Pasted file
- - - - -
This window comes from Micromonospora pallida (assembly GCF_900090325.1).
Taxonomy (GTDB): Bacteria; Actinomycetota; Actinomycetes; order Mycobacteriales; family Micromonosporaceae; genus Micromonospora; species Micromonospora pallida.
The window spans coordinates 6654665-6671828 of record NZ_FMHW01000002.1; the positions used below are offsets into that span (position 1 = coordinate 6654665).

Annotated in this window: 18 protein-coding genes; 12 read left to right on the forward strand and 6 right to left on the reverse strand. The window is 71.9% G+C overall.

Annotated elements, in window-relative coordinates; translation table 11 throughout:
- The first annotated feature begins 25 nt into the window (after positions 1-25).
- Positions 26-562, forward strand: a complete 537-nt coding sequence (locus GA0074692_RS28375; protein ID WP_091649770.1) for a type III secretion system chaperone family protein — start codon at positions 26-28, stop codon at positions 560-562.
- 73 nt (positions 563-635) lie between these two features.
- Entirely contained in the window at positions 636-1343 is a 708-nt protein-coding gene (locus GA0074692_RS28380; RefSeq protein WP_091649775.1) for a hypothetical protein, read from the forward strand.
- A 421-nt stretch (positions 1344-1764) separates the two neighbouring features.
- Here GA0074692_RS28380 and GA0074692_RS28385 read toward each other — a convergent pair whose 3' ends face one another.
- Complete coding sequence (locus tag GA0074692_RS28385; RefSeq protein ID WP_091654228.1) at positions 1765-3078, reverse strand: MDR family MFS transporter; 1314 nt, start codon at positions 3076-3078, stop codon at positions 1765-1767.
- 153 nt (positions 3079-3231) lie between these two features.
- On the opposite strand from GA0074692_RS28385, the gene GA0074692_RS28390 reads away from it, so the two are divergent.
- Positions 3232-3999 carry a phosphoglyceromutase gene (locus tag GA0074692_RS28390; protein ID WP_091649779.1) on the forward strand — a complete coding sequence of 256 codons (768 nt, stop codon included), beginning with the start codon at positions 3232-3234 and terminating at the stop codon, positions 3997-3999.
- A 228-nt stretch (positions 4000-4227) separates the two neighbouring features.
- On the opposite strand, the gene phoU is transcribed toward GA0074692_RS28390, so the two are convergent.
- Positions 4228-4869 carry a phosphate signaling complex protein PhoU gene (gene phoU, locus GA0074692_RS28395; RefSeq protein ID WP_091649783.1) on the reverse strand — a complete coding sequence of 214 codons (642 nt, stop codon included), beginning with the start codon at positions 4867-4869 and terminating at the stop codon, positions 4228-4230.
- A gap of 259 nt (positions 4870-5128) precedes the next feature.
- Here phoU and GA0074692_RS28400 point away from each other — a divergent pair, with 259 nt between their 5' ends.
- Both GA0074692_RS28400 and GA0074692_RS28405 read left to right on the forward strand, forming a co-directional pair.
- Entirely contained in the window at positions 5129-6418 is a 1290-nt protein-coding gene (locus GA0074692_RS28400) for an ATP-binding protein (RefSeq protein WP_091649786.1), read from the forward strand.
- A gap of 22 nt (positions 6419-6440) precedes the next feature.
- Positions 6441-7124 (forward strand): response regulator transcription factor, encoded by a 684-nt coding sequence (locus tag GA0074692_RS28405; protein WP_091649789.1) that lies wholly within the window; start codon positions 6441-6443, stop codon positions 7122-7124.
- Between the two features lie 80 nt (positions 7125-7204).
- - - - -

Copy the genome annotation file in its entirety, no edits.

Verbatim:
This window comes from Micromonospora pallida (assembly GCF_900090325.1).
Taxonomy (GTDB): Bacteria; Actinomycetota; Actinomycetes; order Mycobacteriales; family Micromonosporaceae; genus Micromonospora; species Micromonospora pallida.
The window spans coordinates 6654665-6671828 of record NZ_FMHW01000002.1; the positions used below are offsets into that span (position 1 = coordinate 6654665).

Annotated in this window: 18 protein-coding genes; 12 read left to right on the forward strand and 6 right to left on the reverse strand. The window is 71.9% G+C overall.

Annotated elements, in window-relative coordinates; translation table 11 throughout:
- The first annotated feature begins 25 nt into the window (after positions 1-25).
- Positions 26-562, forward strand: a complete 537-nt coding sequence (locus GA0074692_RS28375; protein ID WP_091649770.1) for a type III secretion system chaperone family protein — start codon at positions 26-28, stop codon at positions 560-562.
- 73 nt (positions 563-635) lie between these two features.
- Entirely contained in the window at positions 636-1343 is a 708-nt protein-coding gene (locus GA0074692_RS28380; RefSeq protein WP_091649775.1) for a hypothetical protein, read from the forward strand.
- A 421-nt stretch (positions 1344-1764) separates the two neighbouring features.
- Here GA0074692_RS28380 and GA0074692_RS28385 read toward each other — a convergent pair whose 3' ends face one another.
- Complete coding sequence (locus tag GA0074692_RS28385; RefSeq protein ID WP_091654228.1) at positions 1765-3078, reverse strand: MDR family MFS transporter; 1314 nt, start codon at positions 3076-3078, stop codon at positions 1765-1767.
- 153 nt (positions 3079-3231) lie between these two features.
- On the opposite strand from GA0074692_RS28385, the gene GA0074692_RS28390 reads away from it, so the two are divergent.
- Positions 3232-3999 carry a phosphoglyceromutase gene (locus tag GA0074692_RS28390; protein ID WP_091649779.1) on the forward strand — a complete coding sequence of 256 codons (768 nt, stop codon included), beginning with the start codon at positions 3232-3234 and terminating at the stop codon, positions 3997-3999.
- A 228-nt stretch (positions 4000-4227) separates the two neighbouring features.
- On the opposite strand, the gene phoU is transcribed toward GA0074692_RS28390, so the two are convergent.
- Positions 4228-4869 carry a phosphate signaling complex protein PhoU gene (gene phoU, locus GA0074692_RS28395; RefSeq protein ID WP_091649783.1) on the reverse strand — a complete coding sequence of 214 codons (642 nt, stop codon included), beginning with the start codon at positions 4867-4869 and terminating at the stop codon, positions 4228-4230.
- A gap of 259 nt (positions 4870-5128) precedes the next feature.
- Here phoU and GA0074692_RS28400 point away from each other — a divergent pair, with 259 nt between their 5' ends.
- Both GA0074692_RS28400 and GA0074692_RS28405 read left to right on the forward strand, forming a co-directional pair.
- Entirely contained in the window at positions 5129-6418 is a 1290-nt protein-coding gene (locus GA0074692_RS28400) for an ATP-binding protein (RefSeq protein WP_091649786.1), read from the forward strand.
- A gap of 22 nt (positions 6419-6440) precedes the next feature.
- Positions 6441-7124 (forward strand): response regulator transcription factor, encoded by a 684-nt coding sequence (locus tag GA0074692_RS28405; protein WP_091649789.1) that lies wholly within the window; start codon positions 6441-6443, stop codon positions 7122-7124.
- Between the two features lie 80 nt (positions 7125-7204).